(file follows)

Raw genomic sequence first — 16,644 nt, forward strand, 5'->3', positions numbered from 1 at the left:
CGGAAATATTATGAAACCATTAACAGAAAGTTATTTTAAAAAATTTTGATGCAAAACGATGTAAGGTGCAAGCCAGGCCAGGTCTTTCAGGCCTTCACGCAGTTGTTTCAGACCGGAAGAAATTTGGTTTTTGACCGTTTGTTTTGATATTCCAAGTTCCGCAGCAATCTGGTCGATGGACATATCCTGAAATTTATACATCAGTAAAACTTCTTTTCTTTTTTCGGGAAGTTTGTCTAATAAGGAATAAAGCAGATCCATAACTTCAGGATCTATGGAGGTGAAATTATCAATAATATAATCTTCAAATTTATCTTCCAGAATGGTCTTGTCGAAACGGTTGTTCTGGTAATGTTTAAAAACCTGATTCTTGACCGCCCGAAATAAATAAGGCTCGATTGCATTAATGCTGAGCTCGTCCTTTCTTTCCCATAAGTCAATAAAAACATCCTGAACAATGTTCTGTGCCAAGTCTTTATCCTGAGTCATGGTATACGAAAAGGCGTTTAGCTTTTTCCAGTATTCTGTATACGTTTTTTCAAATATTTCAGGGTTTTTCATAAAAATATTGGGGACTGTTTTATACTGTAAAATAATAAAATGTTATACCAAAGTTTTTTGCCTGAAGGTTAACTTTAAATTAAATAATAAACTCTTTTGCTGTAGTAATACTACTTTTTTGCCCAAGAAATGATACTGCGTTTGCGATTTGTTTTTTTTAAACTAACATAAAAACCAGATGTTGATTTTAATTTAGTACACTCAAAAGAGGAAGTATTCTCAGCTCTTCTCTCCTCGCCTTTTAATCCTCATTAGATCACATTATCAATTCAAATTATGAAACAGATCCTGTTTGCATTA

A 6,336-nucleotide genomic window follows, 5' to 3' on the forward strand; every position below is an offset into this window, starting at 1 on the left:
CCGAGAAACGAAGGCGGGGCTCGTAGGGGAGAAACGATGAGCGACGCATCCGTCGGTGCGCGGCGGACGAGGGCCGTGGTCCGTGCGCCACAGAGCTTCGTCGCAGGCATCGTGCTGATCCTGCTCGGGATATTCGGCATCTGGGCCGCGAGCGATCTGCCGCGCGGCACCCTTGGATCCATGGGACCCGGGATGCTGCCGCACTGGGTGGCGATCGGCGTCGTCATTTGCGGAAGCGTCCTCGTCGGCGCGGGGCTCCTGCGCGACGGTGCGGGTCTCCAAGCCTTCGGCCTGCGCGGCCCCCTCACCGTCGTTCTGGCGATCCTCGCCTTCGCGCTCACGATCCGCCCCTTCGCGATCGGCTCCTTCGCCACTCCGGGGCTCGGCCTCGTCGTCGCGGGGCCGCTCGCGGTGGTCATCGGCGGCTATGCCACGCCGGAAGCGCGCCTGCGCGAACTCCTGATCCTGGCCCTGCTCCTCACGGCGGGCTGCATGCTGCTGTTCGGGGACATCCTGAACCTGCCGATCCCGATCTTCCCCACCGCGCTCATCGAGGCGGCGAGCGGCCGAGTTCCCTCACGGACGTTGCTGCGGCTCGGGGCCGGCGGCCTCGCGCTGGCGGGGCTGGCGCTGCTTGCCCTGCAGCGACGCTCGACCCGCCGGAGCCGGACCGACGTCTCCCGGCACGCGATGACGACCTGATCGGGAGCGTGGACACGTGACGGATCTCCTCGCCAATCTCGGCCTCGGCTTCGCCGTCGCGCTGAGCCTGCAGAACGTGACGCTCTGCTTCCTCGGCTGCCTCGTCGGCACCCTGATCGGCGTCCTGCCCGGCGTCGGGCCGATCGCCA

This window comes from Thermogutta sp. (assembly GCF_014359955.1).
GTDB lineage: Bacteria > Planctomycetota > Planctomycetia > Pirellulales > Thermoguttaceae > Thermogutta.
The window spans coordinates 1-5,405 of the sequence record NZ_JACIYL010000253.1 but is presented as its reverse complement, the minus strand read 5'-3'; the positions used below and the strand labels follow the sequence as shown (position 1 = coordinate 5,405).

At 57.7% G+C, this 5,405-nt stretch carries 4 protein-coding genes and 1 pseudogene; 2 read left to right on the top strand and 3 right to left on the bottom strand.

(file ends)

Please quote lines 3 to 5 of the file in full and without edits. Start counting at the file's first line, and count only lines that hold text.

A 6,336-nucleotide genomic window follows, 5' to 3' on the forward strand; every position below is an offset into this window, starting at 1 on the left:
CCGAGAAACGAAGGCGGGGCTCGTAGGGGAGAAACGATGAGCGACGCATCCGTCGGTGCGCGGCGGACGAGGGCCGTGGTCCGTGCGCCACAGAGCTTCGTCGCAGGCATCGTGCTGATCCTGCTCGGGATATTCGGCATCTGGGCCGCGAGCGATCTGCCGCGCGGCACCCTTGGATCCATGGGACCCGGGATGCTGCCGCACTGGGTGGCGATCGGCGTCGTCATTTGCGGAAGCGTCCTCGTCGGCGCGGGGCTCCTGCGCGACGGTGCGGGTCTCCAAGCCTTCGGCCTGCGCGGCCCCCTCACCGTCGTTCTGGCGATCCTCGCCTTCGCGCTCACGATCCGCCCCTTCGCGATCGGCTCCTTCGCCACTCCGGGGCTCGGCCTCGTCGTCGCGGGGCCGCTCGCGGTGGTCATCGGCGGCTATGCCACGCCGGAAGCGCGCCTGCGCGAACTCCTGATCCTGGCCCTGCTCCTCACGGCGGGCTGCATGCTGCTGTTCGGGGACATCCTGAACCTGCCGATCCCGATCTTCCCCACCGCGCTCATCGAGGCGGCGAGCGGCCGAGTTCCCTCACGGACGTTGCTGCGGCTCGGGGCCGGCGGCCTCGCGCTGGCGGGGCTGGCGCTGCTTGCCCTGCAGCGACGCTCGACCCGCCGGAGCCGGACCGACGTCTCCCGGCACGCGATGACGACCTGATCGGGAGCGTGGACACGTGACGGATCTCCTCGCCAATCTCGGCCTCGGCTTCGCCGTCGCGCTGAGCCTGCAGAACGTGACGCTCTGCTTCCTCGGCTGCCTCGTCGGCACCCTGATCGGCGTCCTGCCCGGCGTCGGGCCGATCGCCA

This window comes from Thermogutta sp. (assembly GCF_014359955.1).